What are the fundamentals of video production? Good question. There’s a lot to it.

As video professionals, we think it’s important that you grasp what it is we actually do. To help you better understand all the facets of video production, we’re doing a brief blog series on some of its core tenets.

We hope this will enable you to (1) know what goes into video production and (2) communicate well with those who make videos. Keep in mind, however, that this is an overview. We’ll be skipping over many things – even entire roles that are crucial to the production process.

To start, we’ll discuss what goes into directing.


According to Merriam-Webster, the action of directing is defined as “regulating the activities” of people. It’s like organizing or supervising a group’s actions. In another sense, directing is plotting a course – pointing out the way an organization should go.

In the video world, directing is exactly that. Directors are the people who guide and lead the entire process, from the conception of the idea all the way to delivering the final edit. The director is the person who calls the shots and makes the overall decisions. They ensure that the core of the video comes through.

But they’re not just “the person in charge.”

What Does A Director Do?

It takes a wide variety of skills to direct with excellence. The director must comprehend each and every facet of production, such that he or she can communicate with and understand team members with different backgrounds and responsibilities. In practice, this means that the director must be able to communicate well with both the video editor and the actor, both of whom perform different functions.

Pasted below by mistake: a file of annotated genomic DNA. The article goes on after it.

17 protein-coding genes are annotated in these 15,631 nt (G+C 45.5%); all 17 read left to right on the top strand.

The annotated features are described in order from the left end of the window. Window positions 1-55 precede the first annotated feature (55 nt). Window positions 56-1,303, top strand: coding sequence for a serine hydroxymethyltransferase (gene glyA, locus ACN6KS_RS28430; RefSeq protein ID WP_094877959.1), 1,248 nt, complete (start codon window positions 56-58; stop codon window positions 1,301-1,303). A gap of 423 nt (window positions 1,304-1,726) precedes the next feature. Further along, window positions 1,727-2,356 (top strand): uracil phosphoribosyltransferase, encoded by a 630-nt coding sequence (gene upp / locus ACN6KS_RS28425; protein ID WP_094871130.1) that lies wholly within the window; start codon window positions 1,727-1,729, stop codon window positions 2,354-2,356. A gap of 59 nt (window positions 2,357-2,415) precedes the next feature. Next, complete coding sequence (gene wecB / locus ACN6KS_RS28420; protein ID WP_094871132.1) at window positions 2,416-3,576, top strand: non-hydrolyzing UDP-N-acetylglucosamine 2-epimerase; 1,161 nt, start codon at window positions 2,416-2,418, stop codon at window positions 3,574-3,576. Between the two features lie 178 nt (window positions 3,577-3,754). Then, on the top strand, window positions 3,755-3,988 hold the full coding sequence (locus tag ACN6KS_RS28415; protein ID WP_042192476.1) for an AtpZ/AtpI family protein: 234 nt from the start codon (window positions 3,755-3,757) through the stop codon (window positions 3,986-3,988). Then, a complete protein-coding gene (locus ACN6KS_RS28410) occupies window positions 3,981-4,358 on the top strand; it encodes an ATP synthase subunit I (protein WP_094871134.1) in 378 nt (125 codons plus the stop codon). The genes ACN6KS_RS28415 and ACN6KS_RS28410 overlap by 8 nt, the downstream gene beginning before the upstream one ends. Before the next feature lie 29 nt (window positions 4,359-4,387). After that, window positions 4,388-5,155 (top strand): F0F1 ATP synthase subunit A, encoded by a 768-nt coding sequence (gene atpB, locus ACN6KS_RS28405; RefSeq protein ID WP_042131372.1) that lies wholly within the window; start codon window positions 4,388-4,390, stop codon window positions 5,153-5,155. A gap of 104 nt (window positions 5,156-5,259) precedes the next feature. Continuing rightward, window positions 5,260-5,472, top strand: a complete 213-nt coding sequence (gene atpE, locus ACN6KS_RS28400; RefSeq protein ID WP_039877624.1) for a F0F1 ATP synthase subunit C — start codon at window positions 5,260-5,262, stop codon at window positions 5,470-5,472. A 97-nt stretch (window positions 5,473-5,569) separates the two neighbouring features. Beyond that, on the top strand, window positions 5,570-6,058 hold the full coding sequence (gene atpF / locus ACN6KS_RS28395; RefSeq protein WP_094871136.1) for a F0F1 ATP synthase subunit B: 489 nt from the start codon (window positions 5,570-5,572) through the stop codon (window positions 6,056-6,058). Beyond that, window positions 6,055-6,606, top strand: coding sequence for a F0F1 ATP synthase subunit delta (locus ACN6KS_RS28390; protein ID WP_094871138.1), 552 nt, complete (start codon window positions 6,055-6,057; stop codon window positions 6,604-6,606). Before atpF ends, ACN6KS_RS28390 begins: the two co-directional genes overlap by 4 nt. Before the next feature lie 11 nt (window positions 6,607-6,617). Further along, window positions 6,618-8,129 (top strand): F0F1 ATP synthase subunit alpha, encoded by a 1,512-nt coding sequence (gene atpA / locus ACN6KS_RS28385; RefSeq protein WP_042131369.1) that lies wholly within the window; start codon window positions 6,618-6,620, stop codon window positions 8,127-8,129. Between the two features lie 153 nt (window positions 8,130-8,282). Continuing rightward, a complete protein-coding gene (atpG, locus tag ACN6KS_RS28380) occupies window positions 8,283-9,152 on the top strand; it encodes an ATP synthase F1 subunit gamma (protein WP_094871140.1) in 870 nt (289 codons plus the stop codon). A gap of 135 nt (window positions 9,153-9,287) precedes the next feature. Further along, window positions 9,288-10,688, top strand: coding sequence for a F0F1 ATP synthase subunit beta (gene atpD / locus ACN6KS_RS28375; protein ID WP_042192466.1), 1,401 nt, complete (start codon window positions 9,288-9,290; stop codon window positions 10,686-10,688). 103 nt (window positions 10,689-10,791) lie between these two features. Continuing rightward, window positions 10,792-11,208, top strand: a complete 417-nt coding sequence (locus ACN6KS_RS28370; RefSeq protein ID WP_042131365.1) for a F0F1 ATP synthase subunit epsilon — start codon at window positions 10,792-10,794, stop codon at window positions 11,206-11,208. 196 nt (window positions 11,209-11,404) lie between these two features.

Practically, directors understand what a cinematographer looks for in composing a shot. They also understand what will and won’t work when cutting footage together. They know what coloring and music means for an audience’s emotional experience. They grasp what a performer needs to correctly represent a character’s state of mind. They also have a good story sense, such that they know what is believable and what’s not in a video.

In short, directors do a lot!

What Makes A Good Director?

A bad director can make or break a video. Even if the story or content in the video is fantastic, an unskilled director will ultimately destabilize the video.

On the other hand, a good director can make a bad video look good – at least better than it otherwise would be – in the end. It may not look amazing, but it’d be better than if it were in anybody else’s hands. Like a refining fire, skilled directors can turn something horrible into something that’s at least “okay.”

A good director clearly communicates their shared, common goal to several different perspectives, providing what they need – in their language – at the right time. A good director also allows his or her team the freedom to use their skills to achieve that common goal.

Imagine a sandbox – the one you used to play with on the playground. This sandbox has clearly defined limits – i.e. it’s clear whether or not you are standing inside or outside of it. There’s also a lot of freedom here, however; you can choose to play with any toy in the box and can go wherever they please.

Good directors embrace this principle. In essence, they create a well-marked sandbox and then give their team freedom to use their skills however they want.

The Mind of a Director

Most of the time, when you’re working on a video, you’ll be communicating with a video director. You’ll need to keep in mind that they’re always going to be thinking in terms of the big picture. When they ask you questions, they’ll be seeking a clearer understanding of the end product.

To be sure you’re on the same page, keep apprised of your final vision. Do your best to inform the director of what needs to happen, but give him or her freedom of their own to direct. This requires trusting the person you’re working with, which can be scary. But in the end, it’s worth it.

Ultimately, directing is communicating and leading a team in a shared goal. To do this well, directors must be skilled in many areas of expertise and work well with several perspectives.
Without a director, it’s nearly impossible to pull off a successful video.